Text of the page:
Duff plays Lane Daniels, a young woman finding her way in New York City. Lane has writing ambitions and has wet her feet with some blogging and a couple of articles for a small fashion magazine. Soon, best friend Joanne (Amanda Walsh) uses a connection to get Lane the holy grail of journalistic opportunity: a pitch with the editor of Cosmopolitan. The editor (Jaime Pressly) isn't bowled over by any of Lane's proposed story ideas, but their personal post-interview chat gives birth to a promising assignment, one just absurd enough to sustain an ABC Family Original Movie.

Lane plans to go undercover and infiltrate the business world, the boring place where all the eligible, straight, sharp-dressed single men must be hiding from her. Using a fraudulent résumé, Lane applies for a corporate strategic planning job at investment bank Thompson Fulworth. Thanks to luck, charm, and a short-circuited test computer, Lane gets the position and begins working as the assistant to boringly efficient managing director Tom Reinhart (Michael McMillian).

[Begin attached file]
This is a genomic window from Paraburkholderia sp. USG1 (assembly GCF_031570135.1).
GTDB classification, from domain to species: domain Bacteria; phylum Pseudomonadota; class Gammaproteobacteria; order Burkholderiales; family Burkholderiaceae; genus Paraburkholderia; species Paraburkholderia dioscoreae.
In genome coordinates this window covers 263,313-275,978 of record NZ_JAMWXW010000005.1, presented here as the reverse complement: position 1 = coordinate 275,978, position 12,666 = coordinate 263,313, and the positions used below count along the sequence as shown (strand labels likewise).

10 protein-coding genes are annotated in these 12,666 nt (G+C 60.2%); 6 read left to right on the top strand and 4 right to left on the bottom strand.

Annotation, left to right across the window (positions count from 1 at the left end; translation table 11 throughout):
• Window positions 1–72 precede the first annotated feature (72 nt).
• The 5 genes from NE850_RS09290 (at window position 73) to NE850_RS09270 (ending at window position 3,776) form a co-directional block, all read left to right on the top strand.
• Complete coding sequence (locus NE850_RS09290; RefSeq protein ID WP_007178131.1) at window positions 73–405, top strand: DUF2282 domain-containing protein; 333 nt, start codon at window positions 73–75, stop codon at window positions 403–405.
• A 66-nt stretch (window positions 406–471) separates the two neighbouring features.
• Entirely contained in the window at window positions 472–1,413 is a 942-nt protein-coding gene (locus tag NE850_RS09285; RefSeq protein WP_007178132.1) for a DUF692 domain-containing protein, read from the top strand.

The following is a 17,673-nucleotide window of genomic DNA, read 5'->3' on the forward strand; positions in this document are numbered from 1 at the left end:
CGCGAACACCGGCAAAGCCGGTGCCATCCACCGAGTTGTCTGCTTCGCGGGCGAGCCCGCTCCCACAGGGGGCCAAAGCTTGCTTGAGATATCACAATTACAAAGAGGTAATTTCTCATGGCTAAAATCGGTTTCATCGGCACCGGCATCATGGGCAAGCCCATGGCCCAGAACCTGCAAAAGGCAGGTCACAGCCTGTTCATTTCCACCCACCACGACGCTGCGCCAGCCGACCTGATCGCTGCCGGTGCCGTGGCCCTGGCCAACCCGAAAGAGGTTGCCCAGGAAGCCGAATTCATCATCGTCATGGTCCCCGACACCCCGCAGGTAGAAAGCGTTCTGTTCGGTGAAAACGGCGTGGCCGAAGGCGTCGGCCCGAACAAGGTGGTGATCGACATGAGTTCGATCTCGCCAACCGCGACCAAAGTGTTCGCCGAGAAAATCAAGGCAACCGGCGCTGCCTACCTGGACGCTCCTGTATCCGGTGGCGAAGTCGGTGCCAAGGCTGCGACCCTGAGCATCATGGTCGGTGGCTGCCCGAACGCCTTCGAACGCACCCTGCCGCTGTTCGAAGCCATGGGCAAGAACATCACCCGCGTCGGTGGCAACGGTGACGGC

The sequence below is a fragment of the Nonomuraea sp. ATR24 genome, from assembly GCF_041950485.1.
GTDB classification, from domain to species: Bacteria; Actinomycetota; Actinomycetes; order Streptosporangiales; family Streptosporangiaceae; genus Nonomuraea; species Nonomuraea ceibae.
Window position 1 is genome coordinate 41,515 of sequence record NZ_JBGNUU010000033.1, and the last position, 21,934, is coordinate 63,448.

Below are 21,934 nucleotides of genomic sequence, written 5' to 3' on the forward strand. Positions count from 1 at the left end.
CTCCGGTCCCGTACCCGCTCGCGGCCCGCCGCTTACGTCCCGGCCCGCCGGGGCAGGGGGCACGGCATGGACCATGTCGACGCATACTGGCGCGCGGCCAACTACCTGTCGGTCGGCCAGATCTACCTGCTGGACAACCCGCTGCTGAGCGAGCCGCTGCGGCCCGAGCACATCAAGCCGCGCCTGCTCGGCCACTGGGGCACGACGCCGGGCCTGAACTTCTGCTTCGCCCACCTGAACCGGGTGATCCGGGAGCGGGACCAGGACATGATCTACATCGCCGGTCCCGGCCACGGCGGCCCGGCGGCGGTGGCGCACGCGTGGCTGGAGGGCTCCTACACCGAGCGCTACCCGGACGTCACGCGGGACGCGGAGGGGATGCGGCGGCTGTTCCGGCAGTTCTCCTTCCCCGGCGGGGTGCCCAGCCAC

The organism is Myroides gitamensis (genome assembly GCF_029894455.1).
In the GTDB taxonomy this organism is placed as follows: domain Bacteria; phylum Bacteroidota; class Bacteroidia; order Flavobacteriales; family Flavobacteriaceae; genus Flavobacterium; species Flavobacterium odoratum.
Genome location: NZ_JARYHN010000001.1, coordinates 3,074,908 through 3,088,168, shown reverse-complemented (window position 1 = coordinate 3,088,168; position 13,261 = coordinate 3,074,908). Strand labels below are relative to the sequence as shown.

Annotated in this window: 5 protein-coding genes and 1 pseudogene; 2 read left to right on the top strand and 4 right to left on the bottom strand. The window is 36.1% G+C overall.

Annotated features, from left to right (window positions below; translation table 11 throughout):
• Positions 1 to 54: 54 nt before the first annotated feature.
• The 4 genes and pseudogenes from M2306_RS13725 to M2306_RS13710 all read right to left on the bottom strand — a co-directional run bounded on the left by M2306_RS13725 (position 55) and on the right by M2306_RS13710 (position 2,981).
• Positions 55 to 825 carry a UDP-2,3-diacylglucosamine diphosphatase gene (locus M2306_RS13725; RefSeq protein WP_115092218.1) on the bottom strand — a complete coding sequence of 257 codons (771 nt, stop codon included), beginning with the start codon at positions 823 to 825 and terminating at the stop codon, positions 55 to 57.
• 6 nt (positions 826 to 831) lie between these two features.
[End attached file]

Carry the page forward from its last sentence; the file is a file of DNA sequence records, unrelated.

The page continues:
"Beauty and the Briefcase" stars Hilary Duff as Lane Daniels, a young woman trying to make it in New York City's business world. He may not be part of the working world Lane (Hilary Duff) infiltrates, but dreamy Brit Liam (Chris Carmack) seems just about perfect in every other way.

Learning hand signals and fudging the rest, Lane does an adequate job of fitting in, while bringing some color and style to her cubicle. But she isn't there just for the office work; she's there to date cute guys and write about it. And there is no shortage of suited cute guys at Thompson Fulworth, although the only one Lane really gives a chance to is Seth (Kyle XY himself, Matt Dallas) and he doesn't have a real shot.